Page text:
Lenovo ThinkPad Tablet Comes A-Courtin' Business Folk

Illustration for article titled Lenovo ThinkPad Tablet Comes A-Courtin' Business Folk

The lid is off the Lenovo ThinkPad, touted as the first tablet for enterprise-level business. I just spent some time sizing it up, and you know what? It's kind of exactly what the suits are looking for.


Using It

This tablet doesn't try to be particularly sleek or sly; it's just a big, businessy rectangle. I'm fine with that, but it may lose some consumers in the looks department. The thing feels solid. It's not particularly light or thin, but it feels like it could probably survive a drop (and the 10.1 inch Gorilla Glass display doesn't hurt on that front). Its case packs in a full keyboard with an optical red pointer that'll look familiar to any ThinkPad user. It comes pre-loaded with a ton of software from Lenovo and their partners which give it enterprise-class security. Throw in the now-standard front-facing 2MP camera and a rear-facing 5PM camera, video chat software, and oh yeah, an included stylus, with a handful of software to make it app-friendly, and you've got yourself a pretty well-loaded machine.

The Good

PORTS! I love ports. Especially full-sized ports. The ThinkPad Tablet has a full-sized USB port and a full-sized SD card slot, which makes it great for photographers. It also has a SIM card slot so you can get your 3G on (in addition to Wi-Fi, naturally) and a mini-HDMI port. The keyboard/case was really, surprisingly good, given how iPad cases so often disappoint. ThinkPad laptops generally have the best keyboards out there, and this skinny-sized version follows suit. It's thin, but there's ample space between the keys, and they have a nice sturdy click to 'em. I was typing like a mo-fo with very little adjusting (though at first I kept hitting the right-click button instead of the spacebar).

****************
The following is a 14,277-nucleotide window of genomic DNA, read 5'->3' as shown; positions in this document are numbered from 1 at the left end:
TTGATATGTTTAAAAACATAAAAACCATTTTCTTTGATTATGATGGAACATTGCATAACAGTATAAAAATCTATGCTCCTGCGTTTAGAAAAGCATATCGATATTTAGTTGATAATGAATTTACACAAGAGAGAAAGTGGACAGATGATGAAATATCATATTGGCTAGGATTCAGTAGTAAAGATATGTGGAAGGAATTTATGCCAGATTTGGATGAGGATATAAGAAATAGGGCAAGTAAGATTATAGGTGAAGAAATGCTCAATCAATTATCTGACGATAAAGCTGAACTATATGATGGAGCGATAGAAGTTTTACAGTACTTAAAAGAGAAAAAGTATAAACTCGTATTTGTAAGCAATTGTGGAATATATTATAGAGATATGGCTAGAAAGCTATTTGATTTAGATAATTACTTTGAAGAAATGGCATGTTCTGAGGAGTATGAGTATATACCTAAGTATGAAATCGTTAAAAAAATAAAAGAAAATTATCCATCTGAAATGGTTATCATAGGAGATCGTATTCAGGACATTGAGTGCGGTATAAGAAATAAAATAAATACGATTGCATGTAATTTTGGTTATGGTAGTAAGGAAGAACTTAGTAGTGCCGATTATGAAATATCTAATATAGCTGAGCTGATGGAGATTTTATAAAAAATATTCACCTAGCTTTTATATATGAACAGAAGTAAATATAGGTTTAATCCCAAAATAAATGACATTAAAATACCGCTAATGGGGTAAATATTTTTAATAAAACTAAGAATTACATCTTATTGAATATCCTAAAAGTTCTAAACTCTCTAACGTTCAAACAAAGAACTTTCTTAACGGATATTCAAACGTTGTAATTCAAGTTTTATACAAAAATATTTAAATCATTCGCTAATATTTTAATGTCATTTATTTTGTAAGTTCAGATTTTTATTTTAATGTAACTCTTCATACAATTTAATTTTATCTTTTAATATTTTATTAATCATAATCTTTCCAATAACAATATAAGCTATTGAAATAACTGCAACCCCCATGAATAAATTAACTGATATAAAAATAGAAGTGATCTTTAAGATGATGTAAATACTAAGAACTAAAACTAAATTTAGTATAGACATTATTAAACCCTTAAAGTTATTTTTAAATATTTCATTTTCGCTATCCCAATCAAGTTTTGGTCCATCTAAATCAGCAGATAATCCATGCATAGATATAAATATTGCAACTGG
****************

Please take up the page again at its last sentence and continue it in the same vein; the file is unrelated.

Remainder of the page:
The enhanced security can't be dismissed; that's something that's really slowed up Android's adoption in the business world, and the case for enterprise tablets has been a tough one to begin with. The ThinkPad offers higher levels of encryption than competitors have, and a lot of control for your IT manager.

Lenovo also brings their own app store which has a nice UI, and features apps they've vetted themselves and declared ThinkPad compatible and free of malware. Smart, and that vetting process makes it not feel like just another bloatware bazaar. One of my favorite enhancements is that in Honeycomb's app-switcher, Lenovo has added a way to close your open apps with just one click. Why isn't this built into Android? It's a welcome change, though I do wonder if closing apps in this way could cause the same kind of crashy-problems we see with task-killers that already exist for Android.


The Bad

Despite the ThinkPad tablet's Nvidia dual-core processor, it seems to lag a lot (maybe all that pre-loaded software is bloatish after all?). Flipping from landscape to portait would often take a while, which was annoying. I really wanted to like the stylus, but it didn't work particularly in the demo unit I was playing with. While the handwriting recognition software generally worked all right, when I was scribbling fast it didn't work so well. Going back and editing was extremely problematic, and sometimes it would just stop accepting input. It's got a few bugs to be worked out, for sure.


The plus-sized Toshiba Thrive tablet is its closest relative, as it also packs in a bunch of ports, and that makes them both chubbier than a lot of the competition. The full-sized USB port could have been so good, but they kinda screwed it up: the tablet connects to the keyboard case is through the sole USB port, meaning that you can't use a thumb drive or anything else when you're using the keyboard. It seems to me that when it's in laptop mode is exactly when you'd want USB the most. Ooops. Also, the ThinkPad tablet has hardware buttons for home/back/search/etc. While normally I am categorically pro-button, it seems weird in this tablet's case. A) You don't really need them for Honeycomb, and B) they are extremely stiff and don't work very well.


Final Thoughts

There are some really good ideas at work here, and this thing has a lot of potential. For business users, it's very likely the best tablet solution out there. It's available now, but it seems like there are some software gremlins that still need to be worked out. Hopefully they can resolve those in an over-the-air update in the near future. We'll update a little later with video.



Eustace Silly

How big is the screen?